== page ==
If you do not have DSL or cable Internet available in your area, satellite Internet may provide a viable option. Its speed is comparable to other high speed Internet services, its always on, and you have the option of adding satellite TV service. However, it requires that you have a clear view of the southern sky from your home anywhere in the continental United States in order to receive good reception from the satellites. The service is typically a good deal more expensive than the other two high speed options discussed, averaging around $100 per month with installation fees of up to $400.

Some people confuse satellite Internet with what’s known as WiFi. WiFi Internet services are actually provided by access nodes located in high traffic areas such as airports and hotel or through Internet cafes. If you have a laptop equipped with WiFi receiver, you can access services from within about 1000 feet of the node. There is typically a fee to use this service. It is a good idea for travelers but does not meet the need for home Internet use because it required the access node.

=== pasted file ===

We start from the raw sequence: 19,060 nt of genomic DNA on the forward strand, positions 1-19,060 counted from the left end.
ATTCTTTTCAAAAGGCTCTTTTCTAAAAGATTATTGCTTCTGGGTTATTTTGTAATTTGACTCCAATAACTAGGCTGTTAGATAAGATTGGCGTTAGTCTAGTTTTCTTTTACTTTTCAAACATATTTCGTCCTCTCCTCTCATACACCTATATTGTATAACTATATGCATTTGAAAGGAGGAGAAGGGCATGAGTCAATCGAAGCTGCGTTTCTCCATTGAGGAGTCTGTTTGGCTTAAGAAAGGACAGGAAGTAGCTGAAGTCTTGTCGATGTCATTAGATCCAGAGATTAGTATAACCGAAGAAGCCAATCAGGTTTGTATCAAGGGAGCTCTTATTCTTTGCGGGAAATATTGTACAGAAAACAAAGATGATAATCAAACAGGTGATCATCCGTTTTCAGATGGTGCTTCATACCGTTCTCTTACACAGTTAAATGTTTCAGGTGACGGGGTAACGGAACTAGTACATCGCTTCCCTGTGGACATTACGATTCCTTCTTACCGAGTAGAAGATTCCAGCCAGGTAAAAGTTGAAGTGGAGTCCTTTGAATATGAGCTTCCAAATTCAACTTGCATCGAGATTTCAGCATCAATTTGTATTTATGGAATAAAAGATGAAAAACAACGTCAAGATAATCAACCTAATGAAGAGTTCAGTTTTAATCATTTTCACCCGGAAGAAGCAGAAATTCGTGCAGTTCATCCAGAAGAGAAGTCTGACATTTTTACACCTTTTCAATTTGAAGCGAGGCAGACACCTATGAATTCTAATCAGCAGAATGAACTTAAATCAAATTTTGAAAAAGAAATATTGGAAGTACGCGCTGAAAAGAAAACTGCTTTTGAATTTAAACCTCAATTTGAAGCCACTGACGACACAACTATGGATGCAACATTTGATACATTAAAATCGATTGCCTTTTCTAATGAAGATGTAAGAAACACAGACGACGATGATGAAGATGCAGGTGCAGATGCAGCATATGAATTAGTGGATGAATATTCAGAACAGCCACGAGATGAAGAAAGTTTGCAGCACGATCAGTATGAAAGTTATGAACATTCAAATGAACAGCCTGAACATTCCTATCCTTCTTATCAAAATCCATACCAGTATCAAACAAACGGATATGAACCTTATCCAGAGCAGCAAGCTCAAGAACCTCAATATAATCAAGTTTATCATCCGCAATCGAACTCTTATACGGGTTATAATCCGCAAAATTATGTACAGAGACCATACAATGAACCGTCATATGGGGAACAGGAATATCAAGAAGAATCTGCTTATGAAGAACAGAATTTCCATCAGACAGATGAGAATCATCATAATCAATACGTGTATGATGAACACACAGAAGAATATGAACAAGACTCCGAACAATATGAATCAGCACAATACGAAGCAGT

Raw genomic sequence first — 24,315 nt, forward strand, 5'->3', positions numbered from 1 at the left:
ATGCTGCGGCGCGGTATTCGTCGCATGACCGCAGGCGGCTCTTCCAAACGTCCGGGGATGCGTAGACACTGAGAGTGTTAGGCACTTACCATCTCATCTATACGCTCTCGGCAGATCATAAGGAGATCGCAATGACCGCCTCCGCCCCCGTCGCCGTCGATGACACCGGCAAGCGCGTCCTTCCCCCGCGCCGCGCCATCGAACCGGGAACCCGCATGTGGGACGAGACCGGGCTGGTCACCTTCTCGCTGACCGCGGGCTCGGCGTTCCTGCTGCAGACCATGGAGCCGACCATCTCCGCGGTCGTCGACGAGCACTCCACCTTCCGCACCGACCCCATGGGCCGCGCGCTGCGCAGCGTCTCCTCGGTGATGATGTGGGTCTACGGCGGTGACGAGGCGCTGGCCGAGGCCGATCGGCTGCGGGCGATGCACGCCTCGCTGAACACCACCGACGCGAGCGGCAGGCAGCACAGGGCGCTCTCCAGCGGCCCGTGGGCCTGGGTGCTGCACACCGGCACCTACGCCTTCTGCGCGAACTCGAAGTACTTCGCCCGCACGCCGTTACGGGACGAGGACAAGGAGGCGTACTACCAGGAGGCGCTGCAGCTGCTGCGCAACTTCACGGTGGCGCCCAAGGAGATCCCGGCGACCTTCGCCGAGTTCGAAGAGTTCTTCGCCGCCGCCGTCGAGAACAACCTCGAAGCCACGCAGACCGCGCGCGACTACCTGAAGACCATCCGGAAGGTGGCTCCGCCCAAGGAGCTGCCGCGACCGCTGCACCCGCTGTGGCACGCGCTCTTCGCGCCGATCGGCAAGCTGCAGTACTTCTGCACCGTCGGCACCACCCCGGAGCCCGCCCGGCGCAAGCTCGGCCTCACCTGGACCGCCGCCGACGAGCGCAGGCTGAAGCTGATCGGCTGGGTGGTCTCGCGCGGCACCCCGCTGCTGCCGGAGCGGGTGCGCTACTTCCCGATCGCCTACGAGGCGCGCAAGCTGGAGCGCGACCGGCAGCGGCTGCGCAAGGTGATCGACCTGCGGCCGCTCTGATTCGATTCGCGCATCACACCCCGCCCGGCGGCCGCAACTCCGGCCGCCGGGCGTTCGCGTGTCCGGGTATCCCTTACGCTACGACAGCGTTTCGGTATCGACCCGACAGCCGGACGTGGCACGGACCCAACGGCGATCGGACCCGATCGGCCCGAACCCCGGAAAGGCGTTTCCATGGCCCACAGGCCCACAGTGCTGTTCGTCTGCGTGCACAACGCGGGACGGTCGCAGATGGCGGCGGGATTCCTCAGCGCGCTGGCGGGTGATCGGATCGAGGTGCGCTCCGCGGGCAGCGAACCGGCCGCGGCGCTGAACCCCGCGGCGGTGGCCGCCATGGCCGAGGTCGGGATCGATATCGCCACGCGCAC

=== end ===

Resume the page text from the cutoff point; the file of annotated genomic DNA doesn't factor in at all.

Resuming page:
Although there are several satellite Internet providers, they all use similar technology. DirecTV is a popular provider because they are also a top satellite TV company. DirecTV satellite Internet service is delivered through a wholly owned subsidiary, DIRECWAY. DirecTV satellite Internet costs $99.99 per month and requires customers to purchase a satellite dish and modem. Installation is typically available from the distributor.


This comparison chart taken from the High Speed Internet Guide should give you a fair idea of the speed and costs involved. However, it is important to note that the data transfer rates you can get from either DSL or Cable will depend entirely on whatever local providers are in your area.